There’s a reason that we have a nonpartisan, independent judiciary system in Kansas. And a recent decision by a Shawnee County judge over the Kansas Department of Health and Environment improperly issuing permits for hog farming proves the point.
In essence, hog producers thought they might have found a loophole in state water protection laws. The KDHE under former Gov. Sam Brownback seemed to accept the move.
As The Topeka Capital-Journal’s Tim Carpenter wrote: “The central issue in a lawsuit brought by the Sierra Club of Kansas was whether KDHE enabled prominent north-central Kansas hog farmer Terry Nelson and his relatives to sidestep sewage waste discharge controls and to subvert livestock concentration limits by creating side-by-side businesses out of what were actually single operational complexes. All swine facilities in the dispute were under common management but segregated in the 2017 permit application process by establishing four separate limited liability companies.”
There's a reason we have environmental regulations. We have decided as a society that we want to keep our citizens — and resources needed to sustain these citizens like water — safe. Industries twisting themselves into knots to sidestep regulations, or even searching for ways to do so, violates the spirit of the law.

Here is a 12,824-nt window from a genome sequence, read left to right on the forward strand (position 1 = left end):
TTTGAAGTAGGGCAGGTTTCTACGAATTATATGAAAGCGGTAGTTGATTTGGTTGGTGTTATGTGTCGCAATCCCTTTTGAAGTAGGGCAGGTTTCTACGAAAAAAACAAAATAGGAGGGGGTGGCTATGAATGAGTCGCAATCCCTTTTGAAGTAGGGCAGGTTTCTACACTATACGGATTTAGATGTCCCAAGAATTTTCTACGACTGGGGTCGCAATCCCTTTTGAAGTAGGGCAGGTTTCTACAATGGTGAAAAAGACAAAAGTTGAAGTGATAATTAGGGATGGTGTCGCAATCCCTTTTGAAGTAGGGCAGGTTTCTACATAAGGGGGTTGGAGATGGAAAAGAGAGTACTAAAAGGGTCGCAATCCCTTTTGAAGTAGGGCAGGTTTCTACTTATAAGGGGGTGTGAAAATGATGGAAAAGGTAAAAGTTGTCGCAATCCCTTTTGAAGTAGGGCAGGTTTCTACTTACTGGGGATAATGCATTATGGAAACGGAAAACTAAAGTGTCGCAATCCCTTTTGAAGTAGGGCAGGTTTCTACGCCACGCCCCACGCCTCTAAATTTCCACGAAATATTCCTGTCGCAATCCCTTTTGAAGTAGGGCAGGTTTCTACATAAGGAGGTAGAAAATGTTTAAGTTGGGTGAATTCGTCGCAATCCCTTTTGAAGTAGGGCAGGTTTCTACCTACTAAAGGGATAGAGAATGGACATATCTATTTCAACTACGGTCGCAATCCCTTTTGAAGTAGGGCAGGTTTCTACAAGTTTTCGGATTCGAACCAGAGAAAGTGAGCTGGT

The Legislature in 1998 made a simple calculation. The larger the hog operation, the more environmental risk it posed. Thus, facilities needed to be “located at least 500 feet from surface water,” as Carpenter wrote.
It simply defies common sense to think that a single operation, owned by separate yet connected LLCs, would be able to skirt that law and the clear intention of our state’s elected representatives. For the sake of our state’s environment and commonsense reading of the law, we would hope that the producers and the Kansas Livestock Association (which was consulted during the process) accept and follow the ruling.
Kansas needs a healthy and thriving agricultural sector. It’s a huge part of our economy and an important part of our history and culture. We raise food enjoyed by the whole country and the world beyond, and we should support our farmers.
But if farming practices harm the land itself, we’re throwing away the ability of future generations to keep using this land productively. And we’re risking the health and well-being of those who live here now. We’re all in the business of long-term, sustainable, responsible use of our lands.
That’s a cause that everyone should be able to get behind.